Researchers from the Department of Neuroscience at the Central Clinical School have found that no common genetic variation (those found in 5% or more of the population) is strongly linked to disease severity in people with multiple sclerosis relapsing-remitting (RR-MS).
Published in one of the top neuroscience journals, Brain, the multicenter study instead found that multiple genetic loci with small effect sizes were associated with clinical outcomes in people with RRMS. Additionally, a machine learning algorithm using this information, along with clinical and demographic variables available at disease onset, accurately predicted disease severity.
Multiple sclerosis is an autoimmune degenerative neurological disease that interferes with the ability of the central nervous system to send messages along nerves from the brain to the body.
MS is most common in young adults with 2.8 million people diagnosed worldwide. It causes a neurological disability that affects activities of daily living to varying degrees for people with the disease. Relapsing-remitting multiple sclerosis (RRMS) is the most common form of the disease, affecting around 85% of people with MS. Clinicians are able to manage the disease with disease-modifying treatments that target the immune system.
Patients with RRMS accumulate disability at different rates, some very slowly over several decades, others rapidly, within 10 years of diagnosis or less. It is unclear why there is such great variability in rates of disability progression or MS outcomes. Previous studies have shown that common genetic variants are linked to the risk of developing MS. The team therefore wanted to determine if the same was true for disability accumulation.
To better understand the large heterogeneity that occurs with disease outcomes from person to person, the research team used prospectively collected longitudinal data from the largest international registry of clinical outcomes of the disease. SEP, MSBase.
Clinical, demographic and genetic data were collected from 1,813 patients who met study criteria and were further categorized by clinical and demographic characteristics, including age at disease onset. A genome-wide association study was performed to search for new single nucleotide variants associated with the characteristics identified in the study cohort. Additionally, a machine learning algorithm was applied to the data to predict the severity of MS.
First author of the study, Dr Vilija Jokubaitishead of the Neuroimmunology Genomics and Prognostics research group, said: “We have shown that the genetics underlying the severity of MS involve the central nervous system (CNS), in particular synaptic plasticity and myelination pathways – from functionally distinct mechanisms of MS risk.
“Since no genetic variant is strongly associated with disease outcomes, the results suggest that MS outcomes are, to some extent, modifiable with appropriate and early treatment with disease-modifying therapies.
“We were also able to demonstrate, using machine learning, the potential of common genetic variants to serve as prognostic biomarkers when combined with demographic data. Once independently validated, the machine learning algorithm could allow clinicians to provide patients with more accurate prognostic information, which would also help select the most appropriate disease-modifying therapy based on likely long-term outcomes. term of a person’s MS.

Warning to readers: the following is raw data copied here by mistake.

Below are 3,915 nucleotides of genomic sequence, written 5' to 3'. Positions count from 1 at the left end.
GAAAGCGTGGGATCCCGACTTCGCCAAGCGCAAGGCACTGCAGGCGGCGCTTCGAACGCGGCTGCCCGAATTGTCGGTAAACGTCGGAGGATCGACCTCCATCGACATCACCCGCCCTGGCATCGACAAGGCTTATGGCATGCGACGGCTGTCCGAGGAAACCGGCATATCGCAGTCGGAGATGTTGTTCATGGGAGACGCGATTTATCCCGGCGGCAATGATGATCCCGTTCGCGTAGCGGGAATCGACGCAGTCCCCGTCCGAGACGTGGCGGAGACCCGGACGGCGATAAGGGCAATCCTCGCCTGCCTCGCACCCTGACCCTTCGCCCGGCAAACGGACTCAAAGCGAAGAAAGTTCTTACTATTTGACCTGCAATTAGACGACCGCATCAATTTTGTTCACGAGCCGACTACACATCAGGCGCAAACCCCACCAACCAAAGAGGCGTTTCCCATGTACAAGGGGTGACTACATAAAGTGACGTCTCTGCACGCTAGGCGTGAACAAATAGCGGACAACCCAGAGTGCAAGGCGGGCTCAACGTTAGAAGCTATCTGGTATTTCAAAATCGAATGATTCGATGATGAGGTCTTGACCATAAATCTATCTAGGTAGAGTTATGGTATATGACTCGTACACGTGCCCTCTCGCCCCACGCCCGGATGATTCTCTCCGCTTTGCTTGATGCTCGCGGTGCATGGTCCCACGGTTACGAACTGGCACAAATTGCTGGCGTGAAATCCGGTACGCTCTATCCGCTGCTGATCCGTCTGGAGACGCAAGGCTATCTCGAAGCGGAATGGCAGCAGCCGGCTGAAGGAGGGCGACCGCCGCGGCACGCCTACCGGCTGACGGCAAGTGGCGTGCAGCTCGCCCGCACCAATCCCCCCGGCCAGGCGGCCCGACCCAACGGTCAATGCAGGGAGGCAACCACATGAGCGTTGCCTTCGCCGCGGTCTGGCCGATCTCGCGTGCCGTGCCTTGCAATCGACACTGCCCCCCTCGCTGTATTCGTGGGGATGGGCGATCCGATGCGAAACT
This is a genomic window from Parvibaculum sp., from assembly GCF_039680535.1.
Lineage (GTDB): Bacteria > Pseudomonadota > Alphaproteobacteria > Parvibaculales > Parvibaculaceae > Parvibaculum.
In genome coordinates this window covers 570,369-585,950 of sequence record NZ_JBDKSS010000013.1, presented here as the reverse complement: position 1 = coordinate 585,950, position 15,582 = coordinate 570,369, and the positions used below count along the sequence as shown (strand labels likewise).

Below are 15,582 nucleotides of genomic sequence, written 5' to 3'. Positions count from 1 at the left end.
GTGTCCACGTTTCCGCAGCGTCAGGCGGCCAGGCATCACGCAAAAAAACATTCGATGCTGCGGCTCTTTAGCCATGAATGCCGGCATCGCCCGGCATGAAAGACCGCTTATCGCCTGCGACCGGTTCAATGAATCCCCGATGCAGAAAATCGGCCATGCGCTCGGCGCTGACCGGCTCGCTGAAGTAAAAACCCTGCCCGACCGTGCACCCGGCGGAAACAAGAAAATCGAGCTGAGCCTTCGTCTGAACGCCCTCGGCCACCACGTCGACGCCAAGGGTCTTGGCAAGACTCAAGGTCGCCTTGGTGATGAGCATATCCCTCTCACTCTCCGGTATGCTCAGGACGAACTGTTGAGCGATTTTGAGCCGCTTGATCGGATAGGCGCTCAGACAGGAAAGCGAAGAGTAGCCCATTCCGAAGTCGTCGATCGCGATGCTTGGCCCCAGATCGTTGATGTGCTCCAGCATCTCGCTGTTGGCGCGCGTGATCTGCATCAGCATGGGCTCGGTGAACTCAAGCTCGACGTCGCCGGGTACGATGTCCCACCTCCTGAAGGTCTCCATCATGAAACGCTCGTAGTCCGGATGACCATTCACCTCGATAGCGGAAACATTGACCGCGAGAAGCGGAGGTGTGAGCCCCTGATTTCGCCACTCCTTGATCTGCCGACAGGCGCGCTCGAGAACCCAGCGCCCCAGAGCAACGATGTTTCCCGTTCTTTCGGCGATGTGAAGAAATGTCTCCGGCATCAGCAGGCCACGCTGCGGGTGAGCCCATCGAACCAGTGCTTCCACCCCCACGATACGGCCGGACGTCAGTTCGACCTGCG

Additionally, the machine learning algorithm can also help stratify patients for participation in future randomized controlled drug trials and other clinical studies in which genetic predisposition to severe or mild disease results. can be important.
The study marks an important step in advancing research to better understand the wide variation in disability and long-term outcomes among people living with RRMS.
“The work was a long journey, in fact it took 10 years of preparation from writing the first ethics request to recruiting the participants and carrying out the analyses. This would not have been possible without our amazing team and collaborators, the nurses involved in the research and the people with MS who generously donated their samples,” said Dr. Jokubaitis.
The research team is now excited to validate the machine learning algorithm locally in the multiple sclerosis neuroimmunology clinics at Alfred Hospital, a close health partner of the University’s Central Clinical School. Monash, in hopes of seeing it implemented more widely in the clinic. practice in the future.
This study was funded by MS Australia, MSBase Foundation, RMH Home Lottery and Charity Works for MS.
Vilija G Jokubaitis, Maria Pia Campaign, Omar Ibrahim, Jim StankovitchPavlina Kleinova, Fuencisla Matesanz, Daniel Hui, Sara Eichau, Mark Slee, Jeannette Lechner-Scott, Rodney Lea, Trevor J Kilpatrick, Tomas Kalincik, Philip L De Jager, Ashley Beecham, Jacob L McCauley, Bruce V Taylor, Steve Vucic, Louise Laverick, Karolina Vodehnalova, Maria-Isabel García-Sanchéz, Antonio Alcina, Anne van der WaltEva Kubala Havrdova, William Gauche, Nikolaos Patsopoulos, Dana Horakova, Helmut Butzkueven. Not all roads lead to the immune system: the genetic bases of multiple sclerosis severity, Brain, 2022;, ac449, https://doi.org/10.1093/brain/awac44
About Monash University
Monash University is Australia’s largest university with over 80,000 students. In the 60 years since its founding, it has established a reputation as a world leader in high-impact research, quality teaching and inspiring innovation.
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